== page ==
13.
Gary Cooper
Actor, High Noon
"Dad was a true Westerner, and I take after him", Gary Cooper told people who wanted to know more about his life before Hollywood. Dad was Charles Henry Cooper, who left his native England at 19, became a lawyer and later a Montana State Supreme Court justice. In 1906, when Gary was 5, his dad bought the Seven-Bar-Nine...
 
14.
Sidney Poitier
A native of Cat Island, The Bahamas (though born in Miami during a mainland visit by his parents), Poitier grew up in poverty as the son of farmers Evelyn (Outten) and Reginald James Poitier, who also drove a cab. He had little formal education and at the age of 15 was sent to Miami to live with his brother...
 
15.
Spencer Tracy
Spencer Tracy was born four years after his brother Carroll to truck salesman John Edward and Caroline Brown Tracy. He attended Marquette Academy along with Pat O'Brien and the two left school to enlist in the Navy at the start of World War I. He was still at Norfolk Navy Yard in Virginia at the end of the war...
 
16.
Jack Lemmon
Jack Lemmon was born in Newton, Massachusetts, to Mildred Burgess LaRue (Noel) and John Uhler Lemmon, Jr., the president of a doughnut company. His ancestry included Irish (from his paternal grandmother) and English. Jack attended Ward Elementary near his Newton, MA home. At age 9 he was sent to Rivers Country Day School...
 
17.
Gregory Peck
Gregory Peck first film, Days of Glory, was released in 1944. He was nominated for the Academy Award for Best Actor five times, four of which came in his first five years of film acting: for The Keys of the Kingdom (1944), The Yearling (1946), Gentleman's Agreement (1947), and Twelve O'Clock High (1949)...
 
18.
Orson Welles
His father was a well-to-do inventor, his mother a beautiful concert pianist; Orson Welles was gifted in many arts (magic, piano, painting) as a child. When his mother died (he was seven) he traveled the world with his father. When his father died (he was fifteen) he became the ward of Chicago's Dr...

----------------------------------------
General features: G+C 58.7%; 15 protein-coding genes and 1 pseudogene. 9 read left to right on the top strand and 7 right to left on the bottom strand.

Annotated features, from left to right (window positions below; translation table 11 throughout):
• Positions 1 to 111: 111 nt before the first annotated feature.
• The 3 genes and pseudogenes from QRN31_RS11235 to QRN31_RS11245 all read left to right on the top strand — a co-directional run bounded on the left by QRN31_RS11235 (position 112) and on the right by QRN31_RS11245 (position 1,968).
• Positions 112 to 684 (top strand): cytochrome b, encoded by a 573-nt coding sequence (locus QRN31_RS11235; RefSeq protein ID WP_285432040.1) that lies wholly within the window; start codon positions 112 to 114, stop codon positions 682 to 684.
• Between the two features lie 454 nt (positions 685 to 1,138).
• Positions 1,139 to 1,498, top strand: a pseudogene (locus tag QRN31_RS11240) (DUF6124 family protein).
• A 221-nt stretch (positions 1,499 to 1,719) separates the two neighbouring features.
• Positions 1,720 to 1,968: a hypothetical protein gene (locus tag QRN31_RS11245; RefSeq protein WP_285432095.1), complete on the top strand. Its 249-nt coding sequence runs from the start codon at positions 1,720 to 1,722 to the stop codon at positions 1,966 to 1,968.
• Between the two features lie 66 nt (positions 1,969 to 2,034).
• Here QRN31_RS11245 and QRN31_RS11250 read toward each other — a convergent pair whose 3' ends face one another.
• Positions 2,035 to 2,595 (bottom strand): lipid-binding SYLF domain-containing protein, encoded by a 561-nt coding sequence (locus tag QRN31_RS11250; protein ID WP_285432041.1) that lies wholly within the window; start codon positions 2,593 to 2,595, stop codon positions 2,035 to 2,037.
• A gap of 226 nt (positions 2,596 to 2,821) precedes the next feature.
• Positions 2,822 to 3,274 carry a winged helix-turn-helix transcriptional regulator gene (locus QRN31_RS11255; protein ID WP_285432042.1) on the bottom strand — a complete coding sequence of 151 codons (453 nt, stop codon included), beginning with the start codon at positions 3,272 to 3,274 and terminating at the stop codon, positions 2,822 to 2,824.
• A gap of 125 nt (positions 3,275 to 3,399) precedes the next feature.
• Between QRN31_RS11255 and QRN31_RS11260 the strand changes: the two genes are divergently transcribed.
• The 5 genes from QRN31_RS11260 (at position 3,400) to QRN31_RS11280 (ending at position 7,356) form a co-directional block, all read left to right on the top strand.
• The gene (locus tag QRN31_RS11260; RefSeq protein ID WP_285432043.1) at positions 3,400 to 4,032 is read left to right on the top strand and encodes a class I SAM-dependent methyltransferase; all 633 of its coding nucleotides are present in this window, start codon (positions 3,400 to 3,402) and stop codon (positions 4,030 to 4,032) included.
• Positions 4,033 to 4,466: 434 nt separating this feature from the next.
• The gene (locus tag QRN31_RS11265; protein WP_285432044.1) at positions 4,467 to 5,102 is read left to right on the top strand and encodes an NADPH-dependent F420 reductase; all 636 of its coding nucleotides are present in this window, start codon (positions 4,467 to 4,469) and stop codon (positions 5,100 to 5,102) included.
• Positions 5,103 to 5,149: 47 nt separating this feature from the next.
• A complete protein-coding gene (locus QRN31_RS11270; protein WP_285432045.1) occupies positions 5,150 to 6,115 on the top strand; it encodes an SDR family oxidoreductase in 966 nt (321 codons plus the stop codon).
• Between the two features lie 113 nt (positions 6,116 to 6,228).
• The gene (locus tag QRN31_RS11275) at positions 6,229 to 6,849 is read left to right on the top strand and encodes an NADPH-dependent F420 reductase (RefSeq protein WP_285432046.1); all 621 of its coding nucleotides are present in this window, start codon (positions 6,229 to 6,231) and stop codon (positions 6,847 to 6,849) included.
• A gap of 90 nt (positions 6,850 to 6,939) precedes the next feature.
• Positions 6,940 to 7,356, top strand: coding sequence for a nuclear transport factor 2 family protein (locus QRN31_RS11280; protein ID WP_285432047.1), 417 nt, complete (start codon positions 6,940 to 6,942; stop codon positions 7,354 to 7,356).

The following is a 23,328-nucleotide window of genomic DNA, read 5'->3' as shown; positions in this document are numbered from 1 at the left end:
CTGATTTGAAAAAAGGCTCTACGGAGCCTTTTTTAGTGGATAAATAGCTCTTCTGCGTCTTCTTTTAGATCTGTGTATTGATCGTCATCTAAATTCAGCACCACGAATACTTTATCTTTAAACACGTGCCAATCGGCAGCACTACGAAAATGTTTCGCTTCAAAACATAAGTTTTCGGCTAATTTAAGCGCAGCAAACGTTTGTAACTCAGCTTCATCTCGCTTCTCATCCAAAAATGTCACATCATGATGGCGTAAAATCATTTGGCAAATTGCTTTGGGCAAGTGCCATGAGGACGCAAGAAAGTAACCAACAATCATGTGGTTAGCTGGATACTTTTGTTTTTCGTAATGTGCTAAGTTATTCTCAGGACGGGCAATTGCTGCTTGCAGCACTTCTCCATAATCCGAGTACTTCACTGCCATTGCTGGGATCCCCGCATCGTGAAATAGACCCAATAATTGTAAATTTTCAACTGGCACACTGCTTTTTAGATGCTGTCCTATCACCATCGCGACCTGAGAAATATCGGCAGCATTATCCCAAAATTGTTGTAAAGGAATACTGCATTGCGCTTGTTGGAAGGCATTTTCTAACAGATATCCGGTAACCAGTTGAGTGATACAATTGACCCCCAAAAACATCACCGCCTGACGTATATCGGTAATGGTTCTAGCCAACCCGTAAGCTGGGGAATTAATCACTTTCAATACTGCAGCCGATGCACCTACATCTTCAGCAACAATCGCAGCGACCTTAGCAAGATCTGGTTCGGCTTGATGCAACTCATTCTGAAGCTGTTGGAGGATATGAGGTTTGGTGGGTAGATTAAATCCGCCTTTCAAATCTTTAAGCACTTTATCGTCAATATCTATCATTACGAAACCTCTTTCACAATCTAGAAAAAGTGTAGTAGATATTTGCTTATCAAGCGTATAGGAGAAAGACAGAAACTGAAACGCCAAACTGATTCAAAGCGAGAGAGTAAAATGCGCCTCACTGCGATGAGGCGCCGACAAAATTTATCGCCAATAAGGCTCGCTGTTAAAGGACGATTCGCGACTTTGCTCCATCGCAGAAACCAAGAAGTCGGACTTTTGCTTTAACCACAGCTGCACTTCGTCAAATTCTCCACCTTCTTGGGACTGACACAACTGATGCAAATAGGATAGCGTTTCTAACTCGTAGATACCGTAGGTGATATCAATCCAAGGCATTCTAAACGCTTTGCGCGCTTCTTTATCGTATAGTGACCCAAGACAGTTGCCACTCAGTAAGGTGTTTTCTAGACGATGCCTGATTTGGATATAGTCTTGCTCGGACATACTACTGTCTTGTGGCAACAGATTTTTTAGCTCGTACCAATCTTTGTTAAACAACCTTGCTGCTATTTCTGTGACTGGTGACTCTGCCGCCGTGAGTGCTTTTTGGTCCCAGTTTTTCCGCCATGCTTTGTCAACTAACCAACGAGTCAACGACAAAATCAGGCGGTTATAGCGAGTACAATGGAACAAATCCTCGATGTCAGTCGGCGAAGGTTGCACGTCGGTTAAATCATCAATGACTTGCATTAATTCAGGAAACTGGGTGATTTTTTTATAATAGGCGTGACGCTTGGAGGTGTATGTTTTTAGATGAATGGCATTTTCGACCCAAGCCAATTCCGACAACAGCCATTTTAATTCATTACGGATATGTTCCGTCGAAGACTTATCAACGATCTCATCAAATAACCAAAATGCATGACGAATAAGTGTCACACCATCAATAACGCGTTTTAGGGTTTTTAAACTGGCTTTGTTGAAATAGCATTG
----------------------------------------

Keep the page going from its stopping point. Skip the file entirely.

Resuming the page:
19.
James Dean
James Byron Dean was born February 8, 1931 in Marion, Indiana, to Mildred Marie (Wilson) and Winton A. Dean, a farmer turned dental technician. His mother died when Dean was nine, and he was subsequently raised on a farm by his aunt and uncle in Fairmount, Indiana. After grade school, he moved to New York to pursue his dream of acting...
 
20.
Kirk Douglas
Actor, Spartacus
Cleft-chinned, steely-eyed and virile star of international cinema who rose from being "the ragman's son" (the name of his best-selling 1988 autobiography) to become a bona fide superstar, Kirk Douglas, also known as Issur Danielovitch Demsky, was born in Amsterdam, New York, in 1916. His parents, Bryna (Sanglel) and Herschel Danielovitch...
 
21.
Robert Mitchum
Robert Mitchum was an underrated American leading man of enormous ability, who sublimated his talents beneath an air of disinterest. He was born in Bridgeport, Connecticut, to Ann Harriet (Gunderson), a Norwegian immigrant, and James Thomas Mitchum, a shipyard/railroad worker. His father died in a train accident when he was two...
 
22.
Sean Connery
Actor, Dr. No
Sean Connery is best known for portraying the character James Bond, starring in seven Bond films between 1962 and 1983. In 1988, Connery won the Academy Award for Best Supporting Actor for his role in The Untouchables. His film career also includes such films as Marnie, The Name of the Rose, The League of Extraordinary Gentlemen...
 
23.
Gene Kelly
Eugene Curran Kelly was born in Pittsburgh, Pennsylvania, the third son of Harriet Catherine (Curran) and James Patrick Joseph Kelly, a phonograph salesman. His father was of Irish descent and his mother was of Irish and German ancestry. Metro-Goldwyn-Mayer was the largest and most powerful studio in Hollywood when Gene Kelly arrived in town in 1941...
 
24.
Burt Lancaster
Burt Lancaster, one of five children, was born in Manhattan, to Elizabeth (Roberts) and James Henry Lancaster, a postal worker. All of his grandparents were immigrants from Northern Ireland. He was a tough street kid who took an early interest in gymnastics. He joined the circus as an acrobat and worked there until he was injured...
 
25.
Steve McQueen
He was the ultra-cool male film star of the 1960s, and rose from a troubled youth spent in reform schools to being the world's most popular actor. Over 25 years after his untimely death from mesothelioma in 1980, Steve McQueen is still considered hip and cool, and he endures as an icon of popular culture...